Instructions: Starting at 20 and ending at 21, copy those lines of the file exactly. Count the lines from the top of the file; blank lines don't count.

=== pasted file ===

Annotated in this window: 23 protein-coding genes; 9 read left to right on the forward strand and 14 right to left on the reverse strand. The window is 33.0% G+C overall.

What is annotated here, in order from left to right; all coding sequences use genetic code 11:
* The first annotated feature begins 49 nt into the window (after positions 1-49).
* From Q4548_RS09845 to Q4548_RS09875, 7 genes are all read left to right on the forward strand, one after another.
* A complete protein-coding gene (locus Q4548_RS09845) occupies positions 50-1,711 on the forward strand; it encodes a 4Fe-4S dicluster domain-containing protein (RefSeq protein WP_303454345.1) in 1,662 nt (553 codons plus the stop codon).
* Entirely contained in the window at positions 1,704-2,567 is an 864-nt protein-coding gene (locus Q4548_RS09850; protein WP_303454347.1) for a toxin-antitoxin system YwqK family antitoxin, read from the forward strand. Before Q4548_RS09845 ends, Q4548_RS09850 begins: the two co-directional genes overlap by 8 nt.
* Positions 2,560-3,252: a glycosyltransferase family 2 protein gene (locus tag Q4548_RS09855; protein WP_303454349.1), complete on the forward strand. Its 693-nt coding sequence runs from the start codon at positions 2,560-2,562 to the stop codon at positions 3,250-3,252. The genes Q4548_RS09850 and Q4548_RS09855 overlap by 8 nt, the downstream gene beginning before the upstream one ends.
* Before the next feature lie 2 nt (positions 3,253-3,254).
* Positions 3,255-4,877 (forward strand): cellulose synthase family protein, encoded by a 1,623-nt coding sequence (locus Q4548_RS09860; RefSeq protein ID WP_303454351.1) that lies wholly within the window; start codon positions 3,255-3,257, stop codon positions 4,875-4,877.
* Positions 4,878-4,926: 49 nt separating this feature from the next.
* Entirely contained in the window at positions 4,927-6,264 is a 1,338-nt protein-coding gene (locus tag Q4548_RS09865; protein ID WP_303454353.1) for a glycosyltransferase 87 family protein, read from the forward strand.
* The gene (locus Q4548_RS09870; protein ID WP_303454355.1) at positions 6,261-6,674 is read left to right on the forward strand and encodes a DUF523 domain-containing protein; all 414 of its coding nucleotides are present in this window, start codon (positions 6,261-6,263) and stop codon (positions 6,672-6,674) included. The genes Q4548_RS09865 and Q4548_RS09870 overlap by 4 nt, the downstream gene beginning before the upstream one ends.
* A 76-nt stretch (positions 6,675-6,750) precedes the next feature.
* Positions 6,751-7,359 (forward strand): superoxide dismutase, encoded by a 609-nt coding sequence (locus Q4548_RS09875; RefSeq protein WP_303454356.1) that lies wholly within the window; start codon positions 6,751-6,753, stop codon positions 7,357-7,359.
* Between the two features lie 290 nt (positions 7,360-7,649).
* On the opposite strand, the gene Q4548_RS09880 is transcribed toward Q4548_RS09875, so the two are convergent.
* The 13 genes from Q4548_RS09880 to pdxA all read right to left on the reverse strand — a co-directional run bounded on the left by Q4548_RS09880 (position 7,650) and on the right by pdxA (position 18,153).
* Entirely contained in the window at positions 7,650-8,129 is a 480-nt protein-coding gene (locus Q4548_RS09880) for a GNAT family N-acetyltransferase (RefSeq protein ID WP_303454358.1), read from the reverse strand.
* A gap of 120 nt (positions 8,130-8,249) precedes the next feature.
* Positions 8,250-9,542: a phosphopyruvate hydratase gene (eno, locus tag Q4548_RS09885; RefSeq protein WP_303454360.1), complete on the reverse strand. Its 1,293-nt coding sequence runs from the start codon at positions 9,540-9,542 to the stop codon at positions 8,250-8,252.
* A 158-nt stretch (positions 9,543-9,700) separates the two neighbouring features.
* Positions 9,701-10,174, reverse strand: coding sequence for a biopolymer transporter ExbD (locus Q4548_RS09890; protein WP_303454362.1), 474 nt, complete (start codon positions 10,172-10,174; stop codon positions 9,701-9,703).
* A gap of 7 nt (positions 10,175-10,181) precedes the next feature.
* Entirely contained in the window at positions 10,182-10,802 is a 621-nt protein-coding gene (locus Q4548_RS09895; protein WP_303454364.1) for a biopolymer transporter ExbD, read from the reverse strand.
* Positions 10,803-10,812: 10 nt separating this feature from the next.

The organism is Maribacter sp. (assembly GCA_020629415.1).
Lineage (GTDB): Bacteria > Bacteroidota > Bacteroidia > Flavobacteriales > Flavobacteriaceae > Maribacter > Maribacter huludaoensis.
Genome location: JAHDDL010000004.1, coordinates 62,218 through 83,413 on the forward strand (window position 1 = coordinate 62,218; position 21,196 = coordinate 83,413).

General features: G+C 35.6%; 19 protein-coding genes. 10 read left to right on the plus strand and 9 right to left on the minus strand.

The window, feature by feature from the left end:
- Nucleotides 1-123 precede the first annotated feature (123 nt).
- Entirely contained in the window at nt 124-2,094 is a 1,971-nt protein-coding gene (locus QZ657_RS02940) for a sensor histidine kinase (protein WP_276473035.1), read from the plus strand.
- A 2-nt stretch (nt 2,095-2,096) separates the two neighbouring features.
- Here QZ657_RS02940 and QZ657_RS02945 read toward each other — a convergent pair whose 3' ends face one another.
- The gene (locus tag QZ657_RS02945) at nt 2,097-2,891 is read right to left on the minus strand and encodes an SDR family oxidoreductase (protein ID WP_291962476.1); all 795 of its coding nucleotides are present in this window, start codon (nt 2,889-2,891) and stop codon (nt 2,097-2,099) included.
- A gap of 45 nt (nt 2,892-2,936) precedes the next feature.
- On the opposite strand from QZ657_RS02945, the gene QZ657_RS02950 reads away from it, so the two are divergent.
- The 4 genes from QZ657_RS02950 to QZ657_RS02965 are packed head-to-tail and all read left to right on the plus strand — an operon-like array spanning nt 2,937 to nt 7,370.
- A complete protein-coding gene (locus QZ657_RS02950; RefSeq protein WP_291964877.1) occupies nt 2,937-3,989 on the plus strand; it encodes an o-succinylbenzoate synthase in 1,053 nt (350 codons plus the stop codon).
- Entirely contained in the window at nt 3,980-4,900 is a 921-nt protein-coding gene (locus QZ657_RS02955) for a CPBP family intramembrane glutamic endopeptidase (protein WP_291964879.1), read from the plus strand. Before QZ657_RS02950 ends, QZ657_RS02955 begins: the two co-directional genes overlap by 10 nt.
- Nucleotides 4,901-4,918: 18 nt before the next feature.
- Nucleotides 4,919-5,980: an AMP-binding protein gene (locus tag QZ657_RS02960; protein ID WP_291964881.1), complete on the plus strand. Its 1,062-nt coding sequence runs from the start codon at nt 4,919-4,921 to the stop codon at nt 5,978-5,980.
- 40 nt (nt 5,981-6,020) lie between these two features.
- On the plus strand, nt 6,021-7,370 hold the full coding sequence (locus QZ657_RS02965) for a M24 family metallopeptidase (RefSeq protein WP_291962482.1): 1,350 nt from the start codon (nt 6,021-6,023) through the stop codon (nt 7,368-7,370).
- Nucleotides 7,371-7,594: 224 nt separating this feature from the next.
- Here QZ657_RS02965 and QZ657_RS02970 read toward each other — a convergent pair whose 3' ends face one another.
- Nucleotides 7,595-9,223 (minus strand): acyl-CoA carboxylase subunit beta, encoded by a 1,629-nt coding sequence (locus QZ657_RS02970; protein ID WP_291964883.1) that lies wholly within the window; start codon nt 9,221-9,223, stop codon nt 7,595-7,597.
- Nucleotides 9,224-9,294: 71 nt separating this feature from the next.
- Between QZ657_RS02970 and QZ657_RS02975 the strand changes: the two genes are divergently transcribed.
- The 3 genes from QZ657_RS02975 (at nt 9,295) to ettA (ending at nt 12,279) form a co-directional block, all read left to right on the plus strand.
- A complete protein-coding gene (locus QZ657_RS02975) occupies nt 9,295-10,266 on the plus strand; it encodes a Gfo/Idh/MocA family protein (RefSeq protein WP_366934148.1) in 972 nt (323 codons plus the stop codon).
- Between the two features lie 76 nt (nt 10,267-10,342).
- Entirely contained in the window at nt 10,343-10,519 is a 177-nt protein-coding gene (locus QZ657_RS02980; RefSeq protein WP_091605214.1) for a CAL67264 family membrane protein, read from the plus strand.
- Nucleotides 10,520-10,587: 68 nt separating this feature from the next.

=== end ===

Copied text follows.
* Positions 8,250-9,542: a phosphopyruvate hydratase gene (eno, locus tag Q4548_RS09885; RefSeq protein WP_303454360.1), complete on the reverse strand. Its 1,293-nt coding sequence runs from the start codon at positions 9,540-9,542 to the stop codon at positions 8,250-8,252.
* A 158-nt stretch (positions 9,543-9,700) separates the two neighbouring features.